Einstein’s theory of general relativity throws a wrench in AU’s estimation because time is relative to the observer’s location in the solar system. This problem complicated the work of planetary scientists working on models of the solar system.
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The value recently adopted by the UAI is measured using the speed of light in a vacuum, which is constant.
The first known person to measure the distance to the Sun was the Greek astronomer Aristarchus of Samos, who lived around 310 BC. 230 BC He used the phases of the moon to measure the sizes and distances of the sun and moon.
When a crescent moon appears in Earth’s sky, the center of our planet and the center of the moon form a line that forms a 90-degree angle with another line from the center of the moon. of the sun. Using trigonometry, Aristarchus could determine the hypotenuse of a triangle based on these two imaginary lines. The value of the hypotenuse gives the distance between the Sun and the Earth.
Although imprecise, Aristarchus provided a simple understanding of the sizes and distances of the three bodies that led him to conclude that the Earth revolved around the Sun, some 1,700 years before Nicolaus Copernicus proposed a heliocentric model of the solar system.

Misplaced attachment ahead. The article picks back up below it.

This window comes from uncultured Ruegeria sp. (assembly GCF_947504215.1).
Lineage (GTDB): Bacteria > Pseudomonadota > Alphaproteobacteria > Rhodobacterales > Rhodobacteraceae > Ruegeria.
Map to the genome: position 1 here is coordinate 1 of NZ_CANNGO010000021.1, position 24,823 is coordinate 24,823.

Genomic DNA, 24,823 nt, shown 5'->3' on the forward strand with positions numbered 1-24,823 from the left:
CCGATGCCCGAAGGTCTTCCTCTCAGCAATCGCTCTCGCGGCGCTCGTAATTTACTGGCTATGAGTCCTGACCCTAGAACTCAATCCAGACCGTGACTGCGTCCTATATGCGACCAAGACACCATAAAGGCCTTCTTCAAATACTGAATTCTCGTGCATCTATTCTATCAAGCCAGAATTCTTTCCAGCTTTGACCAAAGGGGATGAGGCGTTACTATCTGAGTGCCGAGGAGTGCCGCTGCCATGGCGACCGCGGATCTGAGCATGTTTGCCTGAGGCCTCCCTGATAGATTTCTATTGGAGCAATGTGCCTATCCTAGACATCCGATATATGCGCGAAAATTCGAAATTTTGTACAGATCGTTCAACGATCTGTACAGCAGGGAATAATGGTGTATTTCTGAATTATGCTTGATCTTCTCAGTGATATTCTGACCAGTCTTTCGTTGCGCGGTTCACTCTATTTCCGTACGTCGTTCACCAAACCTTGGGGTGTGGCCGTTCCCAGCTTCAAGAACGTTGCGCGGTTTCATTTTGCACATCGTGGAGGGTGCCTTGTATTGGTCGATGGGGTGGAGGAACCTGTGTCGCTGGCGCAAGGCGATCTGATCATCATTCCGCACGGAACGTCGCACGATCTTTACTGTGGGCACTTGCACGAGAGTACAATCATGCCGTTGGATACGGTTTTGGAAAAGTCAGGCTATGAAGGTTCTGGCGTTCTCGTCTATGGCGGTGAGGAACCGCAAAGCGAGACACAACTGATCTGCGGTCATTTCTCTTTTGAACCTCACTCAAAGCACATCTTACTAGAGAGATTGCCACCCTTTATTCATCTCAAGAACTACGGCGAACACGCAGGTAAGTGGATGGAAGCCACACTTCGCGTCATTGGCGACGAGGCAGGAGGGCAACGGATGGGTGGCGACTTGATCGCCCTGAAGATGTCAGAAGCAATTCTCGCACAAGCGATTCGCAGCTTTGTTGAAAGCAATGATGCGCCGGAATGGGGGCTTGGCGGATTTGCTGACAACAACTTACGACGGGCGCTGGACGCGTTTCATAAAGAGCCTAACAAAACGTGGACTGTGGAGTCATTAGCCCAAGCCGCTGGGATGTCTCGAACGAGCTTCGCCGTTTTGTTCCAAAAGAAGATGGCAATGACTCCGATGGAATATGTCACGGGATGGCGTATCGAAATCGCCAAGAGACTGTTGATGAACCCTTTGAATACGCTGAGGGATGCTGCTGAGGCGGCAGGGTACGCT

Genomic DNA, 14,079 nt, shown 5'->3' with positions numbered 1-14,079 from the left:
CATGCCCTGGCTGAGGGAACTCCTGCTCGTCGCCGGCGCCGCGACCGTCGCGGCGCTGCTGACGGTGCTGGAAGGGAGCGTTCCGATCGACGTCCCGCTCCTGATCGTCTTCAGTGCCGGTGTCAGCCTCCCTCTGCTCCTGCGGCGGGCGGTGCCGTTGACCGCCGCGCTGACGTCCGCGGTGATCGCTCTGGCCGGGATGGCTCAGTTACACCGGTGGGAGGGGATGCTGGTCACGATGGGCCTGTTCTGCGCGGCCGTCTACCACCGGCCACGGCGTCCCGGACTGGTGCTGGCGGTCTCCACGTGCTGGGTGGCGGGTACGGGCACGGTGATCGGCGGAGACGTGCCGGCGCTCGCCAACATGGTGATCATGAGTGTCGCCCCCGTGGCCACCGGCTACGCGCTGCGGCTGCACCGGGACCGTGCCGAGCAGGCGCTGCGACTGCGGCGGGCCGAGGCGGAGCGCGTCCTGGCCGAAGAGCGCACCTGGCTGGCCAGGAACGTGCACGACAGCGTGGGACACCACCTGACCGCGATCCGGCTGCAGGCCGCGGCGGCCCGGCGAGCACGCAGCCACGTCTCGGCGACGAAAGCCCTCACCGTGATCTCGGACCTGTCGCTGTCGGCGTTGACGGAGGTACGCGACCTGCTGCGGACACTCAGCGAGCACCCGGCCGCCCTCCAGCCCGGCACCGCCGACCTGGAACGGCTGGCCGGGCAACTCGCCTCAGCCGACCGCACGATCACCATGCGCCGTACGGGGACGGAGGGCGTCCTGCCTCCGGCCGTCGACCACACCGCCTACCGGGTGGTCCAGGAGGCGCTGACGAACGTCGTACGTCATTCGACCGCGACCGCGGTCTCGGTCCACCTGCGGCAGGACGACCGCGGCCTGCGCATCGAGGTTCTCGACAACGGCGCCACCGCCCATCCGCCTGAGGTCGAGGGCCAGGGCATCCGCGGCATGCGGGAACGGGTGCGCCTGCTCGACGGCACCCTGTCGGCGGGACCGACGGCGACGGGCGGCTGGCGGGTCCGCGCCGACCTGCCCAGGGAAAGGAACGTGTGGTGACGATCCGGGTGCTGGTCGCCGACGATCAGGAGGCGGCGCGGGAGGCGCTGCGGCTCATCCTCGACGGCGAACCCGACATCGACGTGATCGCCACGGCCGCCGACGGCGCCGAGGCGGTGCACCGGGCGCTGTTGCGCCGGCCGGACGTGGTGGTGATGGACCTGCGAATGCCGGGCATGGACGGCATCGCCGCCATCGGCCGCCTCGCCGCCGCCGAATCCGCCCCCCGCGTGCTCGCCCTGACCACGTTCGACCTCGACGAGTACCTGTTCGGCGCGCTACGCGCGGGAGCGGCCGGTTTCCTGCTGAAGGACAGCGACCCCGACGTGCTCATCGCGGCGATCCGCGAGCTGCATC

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In 1653, astronomer Christian Huygens calculated the distance from the Earth to the Sun. Like Aristarchus, he used the phases of Venus to find the angles of the Venus-Earth-Sun triangle. His precise measurements of exactly what the AU would be were possible thanks to the presence of the telescope.
By guessing (correctly, accidentally) the size of Venus, Huygens was able to determine its distance from Earth. Knowing this distance and the angles formed by the triangle, we were able to measure the distance from the Earth to the Sun. However, since Huygens’ method was somewhat speculative and not entirely scientifically sound, he generally does not get credit.
In 1672 Giovanni Cassini used a method involving parallax or angular difference to find the distance to Mars while simultaneously calculating the distance to the Sun. While in Paris he sent a colleague, Jean Richter, to Cayenne in French Guiana (near Gauro, northwest of the center of present-day Guyana). At the same time, they both measured the position of Mars relative to the background stars and triangulated those measurements with the known distance between Paris and French Guiana. Once they had the distance to Mars, they could also calculate the distance from Earth to the Sun. Because his methods were so scientific, Cassini usually gets the credit.
These techniques also explain why astronomers continue to use the distance from Earth to the Sun to interpret the solar system.